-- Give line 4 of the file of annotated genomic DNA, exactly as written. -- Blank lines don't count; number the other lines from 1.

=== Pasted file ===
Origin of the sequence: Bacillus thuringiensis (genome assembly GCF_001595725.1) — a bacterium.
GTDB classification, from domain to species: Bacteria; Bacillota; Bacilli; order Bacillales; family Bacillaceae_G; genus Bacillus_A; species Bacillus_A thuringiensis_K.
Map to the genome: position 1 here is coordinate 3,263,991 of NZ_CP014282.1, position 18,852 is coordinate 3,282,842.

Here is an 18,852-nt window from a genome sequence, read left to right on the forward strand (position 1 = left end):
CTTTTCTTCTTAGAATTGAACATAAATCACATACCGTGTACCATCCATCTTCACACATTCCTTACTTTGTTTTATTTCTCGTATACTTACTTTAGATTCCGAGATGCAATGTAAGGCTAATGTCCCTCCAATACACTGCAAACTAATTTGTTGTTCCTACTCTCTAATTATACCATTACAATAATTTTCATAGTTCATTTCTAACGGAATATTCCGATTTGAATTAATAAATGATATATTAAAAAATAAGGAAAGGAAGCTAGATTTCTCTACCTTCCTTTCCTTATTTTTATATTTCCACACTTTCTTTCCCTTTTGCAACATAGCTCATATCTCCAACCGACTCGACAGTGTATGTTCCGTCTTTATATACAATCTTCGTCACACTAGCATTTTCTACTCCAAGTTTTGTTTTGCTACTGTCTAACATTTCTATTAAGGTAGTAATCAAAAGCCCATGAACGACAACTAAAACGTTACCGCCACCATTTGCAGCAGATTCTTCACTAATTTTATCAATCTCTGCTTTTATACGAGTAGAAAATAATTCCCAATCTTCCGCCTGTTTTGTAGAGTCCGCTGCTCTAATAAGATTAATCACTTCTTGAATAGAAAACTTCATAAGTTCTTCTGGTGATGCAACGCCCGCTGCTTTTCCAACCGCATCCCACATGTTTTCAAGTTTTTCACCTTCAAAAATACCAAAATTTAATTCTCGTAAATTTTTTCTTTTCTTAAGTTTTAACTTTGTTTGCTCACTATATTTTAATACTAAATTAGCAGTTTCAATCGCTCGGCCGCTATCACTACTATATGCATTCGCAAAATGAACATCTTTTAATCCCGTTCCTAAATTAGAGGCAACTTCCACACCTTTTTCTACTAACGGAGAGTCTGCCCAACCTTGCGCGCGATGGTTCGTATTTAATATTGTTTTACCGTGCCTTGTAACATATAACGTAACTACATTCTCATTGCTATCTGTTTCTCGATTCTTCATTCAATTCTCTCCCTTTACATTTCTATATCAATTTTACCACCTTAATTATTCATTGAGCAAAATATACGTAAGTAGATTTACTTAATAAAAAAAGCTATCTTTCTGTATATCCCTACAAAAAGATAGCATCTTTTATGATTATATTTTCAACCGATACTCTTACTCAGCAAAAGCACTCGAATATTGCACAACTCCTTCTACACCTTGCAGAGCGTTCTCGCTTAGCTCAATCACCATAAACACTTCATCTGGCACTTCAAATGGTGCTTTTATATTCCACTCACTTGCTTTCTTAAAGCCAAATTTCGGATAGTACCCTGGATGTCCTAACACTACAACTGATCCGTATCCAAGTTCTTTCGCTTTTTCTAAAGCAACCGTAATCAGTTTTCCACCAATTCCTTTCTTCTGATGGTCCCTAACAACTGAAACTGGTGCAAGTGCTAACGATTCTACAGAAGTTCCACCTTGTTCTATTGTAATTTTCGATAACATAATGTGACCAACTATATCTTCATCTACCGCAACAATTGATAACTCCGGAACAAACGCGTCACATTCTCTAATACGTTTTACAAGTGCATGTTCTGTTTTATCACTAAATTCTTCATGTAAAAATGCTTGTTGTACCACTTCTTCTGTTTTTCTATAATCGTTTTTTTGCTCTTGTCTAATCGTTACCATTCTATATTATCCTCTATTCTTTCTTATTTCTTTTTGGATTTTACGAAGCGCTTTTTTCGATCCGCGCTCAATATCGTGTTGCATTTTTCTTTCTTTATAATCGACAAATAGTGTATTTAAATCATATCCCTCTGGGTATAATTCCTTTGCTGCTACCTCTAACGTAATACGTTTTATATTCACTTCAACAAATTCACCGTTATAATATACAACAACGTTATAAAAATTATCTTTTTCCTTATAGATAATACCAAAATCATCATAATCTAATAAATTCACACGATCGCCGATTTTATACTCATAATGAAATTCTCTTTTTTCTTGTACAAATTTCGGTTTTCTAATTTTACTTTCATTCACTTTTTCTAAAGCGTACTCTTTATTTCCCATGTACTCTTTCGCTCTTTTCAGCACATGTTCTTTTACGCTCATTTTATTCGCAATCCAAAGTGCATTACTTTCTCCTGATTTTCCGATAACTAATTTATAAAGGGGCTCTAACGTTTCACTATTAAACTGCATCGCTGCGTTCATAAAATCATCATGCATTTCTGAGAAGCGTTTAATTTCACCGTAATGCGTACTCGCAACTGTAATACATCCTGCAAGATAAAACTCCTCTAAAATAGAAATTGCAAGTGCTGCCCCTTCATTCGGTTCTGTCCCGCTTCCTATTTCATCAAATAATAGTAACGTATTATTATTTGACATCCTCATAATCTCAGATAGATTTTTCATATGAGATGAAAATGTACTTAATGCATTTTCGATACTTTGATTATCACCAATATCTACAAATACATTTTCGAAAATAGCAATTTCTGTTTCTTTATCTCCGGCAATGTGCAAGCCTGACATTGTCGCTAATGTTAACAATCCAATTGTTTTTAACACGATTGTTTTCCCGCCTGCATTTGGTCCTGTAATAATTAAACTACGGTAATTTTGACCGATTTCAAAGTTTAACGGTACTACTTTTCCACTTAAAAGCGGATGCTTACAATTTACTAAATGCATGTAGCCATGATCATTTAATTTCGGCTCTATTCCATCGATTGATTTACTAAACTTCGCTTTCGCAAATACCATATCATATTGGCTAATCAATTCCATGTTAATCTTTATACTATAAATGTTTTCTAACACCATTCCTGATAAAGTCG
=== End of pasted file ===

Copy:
Here is an 18,852-nt window from a genome sequence, read left to right on the forward strand (position 1 = left end):